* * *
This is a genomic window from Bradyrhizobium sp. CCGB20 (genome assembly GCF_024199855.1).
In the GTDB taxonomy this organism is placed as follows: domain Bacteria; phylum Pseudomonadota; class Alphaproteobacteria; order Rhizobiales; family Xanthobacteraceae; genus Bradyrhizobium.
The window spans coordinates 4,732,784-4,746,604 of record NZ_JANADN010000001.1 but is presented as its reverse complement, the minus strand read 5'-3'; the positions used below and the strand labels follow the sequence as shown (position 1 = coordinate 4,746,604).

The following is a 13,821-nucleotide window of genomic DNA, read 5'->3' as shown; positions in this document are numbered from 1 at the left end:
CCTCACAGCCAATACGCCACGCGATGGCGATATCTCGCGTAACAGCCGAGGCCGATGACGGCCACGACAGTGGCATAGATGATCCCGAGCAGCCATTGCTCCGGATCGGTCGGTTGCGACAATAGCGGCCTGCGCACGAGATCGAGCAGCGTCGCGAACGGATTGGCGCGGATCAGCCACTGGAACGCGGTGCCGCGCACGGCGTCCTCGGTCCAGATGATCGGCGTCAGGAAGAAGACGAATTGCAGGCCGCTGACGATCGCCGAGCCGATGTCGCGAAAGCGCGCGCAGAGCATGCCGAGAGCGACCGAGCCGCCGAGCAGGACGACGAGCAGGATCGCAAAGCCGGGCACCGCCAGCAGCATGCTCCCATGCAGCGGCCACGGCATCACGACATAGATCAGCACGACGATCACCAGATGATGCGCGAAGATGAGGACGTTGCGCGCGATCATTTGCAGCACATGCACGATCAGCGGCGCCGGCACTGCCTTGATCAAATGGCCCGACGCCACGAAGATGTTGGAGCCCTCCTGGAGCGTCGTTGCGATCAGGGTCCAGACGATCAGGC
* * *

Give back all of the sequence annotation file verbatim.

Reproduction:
This is a genomic window from Bradyrhizobium sp. CCGB20 (genome assembly GCF_024199855.1).
In the GTDB taxonomy this organism is placed as follows: domain Bacteria; phylum Pseudomonadota; class Alphaproteobacteria; order Rhizobiales; family Xanthobacteraceae; genus Bradyrhizobium.
The window spans coordinates 4,732,784-4,746,604 of record NZ_JANADN010000001.1 but is presented as its reverse complement, the minus strand read 5'-3'; the positions used below and the strand labels follow the sequence as shown (position 1 = coordinate 4,746,604).

The following is a 13,821-nucleotide window of genomic DNA, read 5'->3' as shown; positions in this document are numbered from 1 at the left end:
CCTCACAGCCAATACGCCACGCGATGGCGATATCTCGCGTAACAGCCGAGGCCGATGACGGCCACGACAGTGGCATAGATGATCCCGAGCAGCCATTGCTCCGGATCGGTCGGTTGCGACAATAGCGGCCTGCGCACGAGATCGAGCAGCGTCGCGAACGGATTGGCGCGGATCAGCCACTGGAACGCGGTGCCGCGCACGGCGTCCTCGGTCCAGATGATCGGCGTCAGGAAGAAGACGAATTGCAGGCCGCTGACGATCGCCGAGCCGATGTCGCGAAAGCGCGCGCAGAGCATGCCGAGAGCGACCGAGCCGCCGAGCAGGACGACGAGCAGGATCGCAAAGCCGGGCACCGCCAGCAGCATGCTCCCATGCAGCGGCCACGGCATCACGACATAGATCAGCACGACGATCACCAGATGATGCGCGAAGATGAGGACGTTGCGCGCGATCATTTGCAGCACATGCACGATCAGCGGCGCCGGCACTGCCTTGATCAAATGGCCCGACGCCACGAAGATGTTGGAGCCCTCCTGGAGCGTCGTTGCGATCAGGGTCCAGACGATCAGGC